Schlumberger

Technical Paper: Advanced Methods to Design and Interpret Exploration Well Tests: Two Case Studies

Society: SPE
Paper Number: 123555
Presentation Date: 2009
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Abstract

Two drillstem tests (DSTs) from a well in an offshore field in the exploration phase were conducted to identify whether seismic anomalies between the well and a bounding fault act as impediments to flow. Rate deconvolution was used to generate the single-rate system response and consequently to help provide the following benefits: a significant reduction in the ambiguities associated with the interpretations of conventional derivatives of the pressure buildups, and a characterization deeper into the reservoir than that possible with these derivatives.

A new method for DST design uses experimental design to enable systematic calculation of expected success when several scenarios exist for the reservoir. It also provides a way to maximize these chances, given fixed resources such as rig time. The new method may exploit analytic models and finite-difference simulation (coupled with geological modeling packages) to predict DST behavior.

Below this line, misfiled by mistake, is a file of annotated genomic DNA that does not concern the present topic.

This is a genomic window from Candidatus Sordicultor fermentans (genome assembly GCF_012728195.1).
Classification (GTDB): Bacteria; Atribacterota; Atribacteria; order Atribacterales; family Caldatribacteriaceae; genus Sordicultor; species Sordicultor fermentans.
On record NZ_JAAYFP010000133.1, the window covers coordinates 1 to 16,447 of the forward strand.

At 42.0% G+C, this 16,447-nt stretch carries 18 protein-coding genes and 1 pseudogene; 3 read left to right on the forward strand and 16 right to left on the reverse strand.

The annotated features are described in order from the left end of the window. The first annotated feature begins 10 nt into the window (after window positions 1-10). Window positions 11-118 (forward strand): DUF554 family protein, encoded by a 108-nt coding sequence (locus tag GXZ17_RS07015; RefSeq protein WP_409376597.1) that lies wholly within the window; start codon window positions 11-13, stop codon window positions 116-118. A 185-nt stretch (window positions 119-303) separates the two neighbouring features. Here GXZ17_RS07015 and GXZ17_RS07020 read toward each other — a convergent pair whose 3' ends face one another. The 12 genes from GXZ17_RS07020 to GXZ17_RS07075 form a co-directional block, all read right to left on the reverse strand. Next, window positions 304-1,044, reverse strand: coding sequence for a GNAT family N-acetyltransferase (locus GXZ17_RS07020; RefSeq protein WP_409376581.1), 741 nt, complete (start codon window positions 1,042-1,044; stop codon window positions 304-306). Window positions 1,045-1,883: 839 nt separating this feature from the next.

Case histories illustrate why pressure and rate deconvolution shows promise to improve pressure transient interpretation. One case study demonstrates a new method of job planning based on experimental design followed by Monte Carlo simulation, suitable when little is known about a field that is in an exploration or early appraisal stage. A major challenge in these cases is confidence that the program meets the defined objectives--no matter the reservoir or well completion conditions that are actually encountered.

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